I had fun with this next demo. I decided to compose a bit of an homage to light brass music of the early 20th Century in the form of a brass quartet to feature the Samplemodeling trumpet, French horn, trombone, and tuba. Again, the parts were overdubbed, one at a time. I call the piece "Brass Snuggles":
Here is a portion of an audio demo I created at Samplemodeling's request for their soprano saxophone software: An improvisation based on the chord changes to the standard Jimmy Van Heusen ballad "Nancy, With The Laughing Face." BIAB backing:
This is an illustration of their tenor saxophone ("Mr. Sax T") using the chord changes to Jerome Kern's "All The Things You Are." Keep in mind that this and the other Samplemodeling examples were the result of a combination of EWI playing followed by editing of the MIDI data with BIAB backing:
Take note that the piece "The Evolution of Dwayne" on the Musical Compositions page uses the Samplemodeling soprano sax software. This is a good practical example of the EWI serving in the recording of compositions.
Additional Software Sound Sources
Virtually any of the multitude of available software sound libraries can be configured to work with the EWI. I have spent considerable time on Garritan products elsewhere on this site so I won't extend that coverage here except to say that the Garritan libraries can certainly be used with the EWI and the programming is designed to be compatible with breath control - just keep in mind that sequencing and data editing were the primary design goals of the Garritan products, not wind controllers, so they won't compete with products like the ones produced by Samplemodeling. Fine libraries like those from Vienna Symphonic Libraries can also be used but they are more suited to recording situations than live performance. My new chamber music piece "Entropically Yours: Six Brief Episodes for Sampled Cello and Piano" on the Musical Compositions page of this site uses the VSL cello. The cello part was initially played with the EWI to give the desired expression and then the recorded MIDI data was edited for the cello articulations and nuances, which is just another practical example of the use of EWI in the recording of musical compositions.
"Free Jazz" Sessions
The "Free" in "Free Jazz" refers to the freedom with which the musicians construct the music spontaneously. This freedom often makes the music very enjoyable to play but more difficult to understand from a listener's point of view since most of the usual characteristics familiar in popular music (simple, repetitive melodies; steady beat; simple, common chord changes) are often more obscure in Free Jazz or sometimes nonexistent. This makes the music challenging for the listener because most people feel more comfortable with familiar, recognizable forms. It's very challenging for the musician too because it is essentially a game of trying to create something spontaneous that has an internal logic but doesn't use the standard tools to accomplish that goal. The receptiveness of the listener is rather like a viewer's reaction to abstract Art - either one is open to the "shapes, designs and colors" - or not.
The following audio recording is from a "Free Jazz" session done at drummer Alan Hashimoto's studio, as seen in the photo above. Most of our recording sessions have been entirely unplanned and formless - no specific melodies, harmonies or established rhythms - just drums and one voice on the EWI. The example I'm about to present is something of a departure from that and, at the same time, more elaborate. As usual, Alan and I had no discussion about the direction, intent, or structure of the musical fabric of what we were about to record but he did give me limited instructions this time. He said, "Let's try something different today. Let's do something with a groove." I asked, "What do you want me to do?" He replied, "I'll begin, then you join in with a very simple bass line. Make it really simple because I want us to try overdubbing additional parts and I want you to leave plenty of room for other things." So, I kept the bass part (which strongly resembles a tuba, even though it's actually a synth sound) extremely simple knowing that I could "make a liar" out of the usual assumptions made from simple root motion later with the overdubs. We first recorded the drums and EWI bass in one complete take. I confined the bass line to the key of concert Bb minor with a bluesy feel. I then took the tracks back to my studio and overdubbed the two additional EWI parts. The melodic part on the left was recorded first, then I recorded the harmonic context part on the right to shift the harmonic implications relative to the Bb minor bass and the melodic line. Again: One complete take for each, nothing planned in advance, nothing written down. Examining the results, there are variations on improvised motifs to be found throughout in all parts, acting a bit like glue holding things together and supplying a certain logic of form. The sounds I used are all sounds from the built in synthesizer on the EWI - again, Patchman sounds. These tracks went back to Alan and he added two percussion tracks - once again in one complete take each. A small amount of editing was done to the tracks to lend maximum clarity/unity and a series of mixes were made refining the piece. No MIDI data is used in this project - all tracks are audio. The final result sounds remarkably structured (even, at times, "composed") though it is completely improvised. The apparent structure was entirely intuitive between Alan and me. The fact that it actually has a consistent groove and relatively straightforward bass line should make it easier for the listener unfamiliar with such ventures and that's why I chose to use it for this page. We'll call it "Polly Wanna Polytonal?" Addendum 2016: An additional synthesis pass was made on EWI for the compelling reason that I felt a whim coming on.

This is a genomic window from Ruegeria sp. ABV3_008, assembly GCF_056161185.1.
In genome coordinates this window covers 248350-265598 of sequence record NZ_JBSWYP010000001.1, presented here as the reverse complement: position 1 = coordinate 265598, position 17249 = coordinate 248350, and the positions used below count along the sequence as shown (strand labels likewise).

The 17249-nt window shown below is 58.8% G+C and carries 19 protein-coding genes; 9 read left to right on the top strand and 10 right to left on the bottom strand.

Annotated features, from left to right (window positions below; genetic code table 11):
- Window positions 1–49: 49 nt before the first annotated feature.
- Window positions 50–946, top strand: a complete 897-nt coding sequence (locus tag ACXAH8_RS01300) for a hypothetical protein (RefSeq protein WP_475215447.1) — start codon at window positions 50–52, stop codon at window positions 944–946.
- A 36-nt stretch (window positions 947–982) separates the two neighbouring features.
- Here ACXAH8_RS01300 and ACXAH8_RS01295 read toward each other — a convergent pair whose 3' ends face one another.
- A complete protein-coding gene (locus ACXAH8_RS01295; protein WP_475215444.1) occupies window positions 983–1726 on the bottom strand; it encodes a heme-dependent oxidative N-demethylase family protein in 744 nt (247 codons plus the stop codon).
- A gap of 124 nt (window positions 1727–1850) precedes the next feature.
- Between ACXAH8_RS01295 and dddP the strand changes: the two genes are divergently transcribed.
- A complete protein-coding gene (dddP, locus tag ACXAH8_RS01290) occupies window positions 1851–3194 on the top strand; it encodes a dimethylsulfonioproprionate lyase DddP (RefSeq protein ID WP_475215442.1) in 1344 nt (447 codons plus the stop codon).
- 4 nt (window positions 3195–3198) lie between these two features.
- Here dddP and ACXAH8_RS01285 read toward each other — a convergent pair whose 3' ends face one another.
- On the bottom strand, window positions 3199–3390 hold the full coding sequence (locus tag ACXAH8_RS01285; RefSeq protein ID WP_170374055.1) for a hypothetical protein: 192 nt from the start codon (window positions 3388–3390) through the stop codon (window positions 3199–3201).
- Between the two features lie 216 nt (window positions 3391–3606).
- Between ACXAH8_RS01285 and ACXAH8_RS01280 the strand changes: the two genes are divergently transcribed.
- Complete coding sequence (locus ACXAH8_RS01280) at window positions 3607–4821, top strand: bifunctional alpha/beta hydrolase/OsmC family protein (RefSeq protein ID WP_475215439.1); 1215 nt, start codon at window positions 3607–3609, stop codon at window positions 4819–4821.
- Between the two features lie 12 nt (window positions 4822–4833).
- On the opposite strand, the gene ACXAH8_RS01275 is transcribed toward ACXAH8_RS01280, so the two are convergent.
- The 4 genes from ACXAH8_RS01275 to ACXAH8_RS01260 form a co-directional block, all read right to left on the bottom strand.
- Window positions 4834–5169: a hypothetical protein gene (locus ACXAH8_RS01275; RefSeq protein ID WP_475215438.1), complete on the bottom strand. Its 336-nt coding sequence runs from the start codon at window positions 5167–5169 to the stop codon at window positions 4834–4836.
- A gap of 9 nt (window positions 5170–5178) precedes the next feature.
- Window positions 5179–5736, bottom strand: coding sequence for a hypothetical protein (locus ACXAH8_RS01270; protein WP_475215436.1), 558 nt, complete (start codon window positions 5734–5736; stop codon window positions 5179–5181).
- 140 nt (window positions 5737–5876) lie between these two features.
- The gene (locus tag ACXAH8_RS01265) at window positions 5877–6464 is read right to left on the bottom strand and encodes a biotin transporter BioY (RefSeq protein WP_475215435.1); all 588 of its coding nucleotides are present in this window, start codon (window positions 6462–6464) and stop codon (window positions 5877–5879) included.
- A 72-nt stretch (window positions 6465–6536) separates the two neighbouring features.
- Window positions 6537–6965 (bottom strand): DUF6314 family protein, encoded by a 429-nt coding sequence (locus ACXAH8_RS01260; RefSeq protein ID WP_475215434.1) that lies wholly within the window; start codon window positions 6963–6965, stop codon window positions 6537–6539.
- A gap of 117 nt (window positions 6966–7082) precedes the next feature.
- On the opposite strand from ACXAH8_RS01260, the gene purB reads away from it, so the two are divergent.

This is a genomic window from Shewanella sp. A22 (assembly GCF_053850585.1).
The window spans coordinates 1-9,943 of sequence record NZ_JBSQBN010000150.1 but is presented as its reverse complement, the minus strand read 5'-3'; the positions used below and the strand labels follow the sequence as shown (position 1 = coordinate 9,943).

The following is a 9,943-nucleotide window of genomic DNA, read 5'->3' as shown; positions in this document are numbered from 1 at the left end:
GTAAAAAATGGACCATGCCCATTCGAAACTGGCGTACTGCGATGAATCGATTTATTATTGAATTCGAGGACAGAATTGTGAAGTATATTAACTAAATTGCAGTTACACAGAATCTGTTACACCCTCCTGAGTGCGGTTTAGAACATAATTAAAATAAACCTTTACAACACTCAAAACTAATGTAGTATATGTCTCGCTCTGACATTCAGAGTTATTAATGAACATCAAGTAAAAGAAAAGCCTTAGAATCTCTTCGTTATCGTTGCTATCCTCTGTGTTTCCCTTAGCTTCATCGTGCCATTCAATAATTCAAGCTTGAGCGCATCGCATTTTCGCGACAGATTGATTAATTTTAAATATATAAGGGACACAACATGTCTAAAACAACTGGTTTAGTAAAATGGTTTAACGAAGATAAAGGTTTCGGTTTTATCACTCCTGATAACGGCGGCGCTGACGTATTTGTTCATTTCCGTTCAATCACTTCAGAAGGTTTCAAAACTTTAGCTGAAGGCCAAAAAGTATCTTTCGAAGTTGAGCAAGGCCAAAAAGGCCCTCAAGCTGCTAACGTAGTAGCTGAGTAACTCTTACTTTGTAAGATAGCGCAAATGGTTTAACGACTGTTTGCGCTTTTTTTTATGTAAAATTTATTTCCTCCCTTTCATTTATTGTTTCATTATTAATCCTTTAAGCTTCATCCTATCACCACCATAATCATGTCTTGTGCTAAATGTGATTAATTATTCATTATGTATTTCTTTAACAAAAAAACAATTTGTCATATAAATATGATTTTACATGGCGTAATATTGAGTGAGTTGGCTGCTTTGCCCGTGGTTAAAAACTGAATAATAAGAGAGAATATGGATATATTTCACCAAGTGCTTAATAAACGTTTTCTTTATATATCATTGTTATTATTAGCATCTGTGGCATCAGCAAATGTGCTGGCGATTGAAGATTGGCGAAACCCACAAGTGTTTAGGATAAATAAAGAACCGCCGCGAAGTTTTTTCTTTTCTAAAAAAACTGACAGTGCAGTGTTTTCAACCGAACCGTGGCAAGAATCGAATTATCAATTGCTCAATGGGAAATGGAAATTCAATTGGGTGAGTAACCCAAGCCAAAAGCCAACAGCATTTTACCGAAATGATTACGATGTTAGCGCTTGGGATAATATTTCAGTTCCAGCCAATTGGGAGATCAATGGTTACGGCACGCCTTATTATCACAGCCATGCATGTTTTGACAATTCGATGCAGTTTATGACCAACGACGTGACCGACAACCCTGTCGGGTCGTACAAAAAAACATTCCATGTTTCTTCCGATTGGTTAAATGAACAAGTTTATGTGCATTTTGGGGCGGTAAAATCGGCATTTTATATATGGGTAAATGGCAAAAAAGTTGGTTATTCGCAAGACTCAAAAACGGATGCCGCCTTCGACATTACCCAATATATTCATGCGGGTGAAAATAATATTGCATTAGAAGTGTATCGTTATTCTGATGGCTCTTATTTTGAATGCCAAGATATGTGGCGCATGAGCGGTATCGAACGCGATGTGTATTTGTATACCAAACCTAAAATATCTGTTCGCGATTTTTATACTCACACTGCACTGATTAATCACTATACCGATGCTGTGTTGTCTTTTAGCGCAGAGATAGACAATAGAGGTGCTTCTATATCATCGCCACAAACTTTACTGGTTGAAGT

The following video demonstrates the "EVI" (Electronic Valve Instrument) fingering mode of the EWI. This demo has just adequate audio quality because the audio was captured using the camcorder microphones:
Note: All pitch identifications in the video are consistent with playing the EWI as a Bb instrument.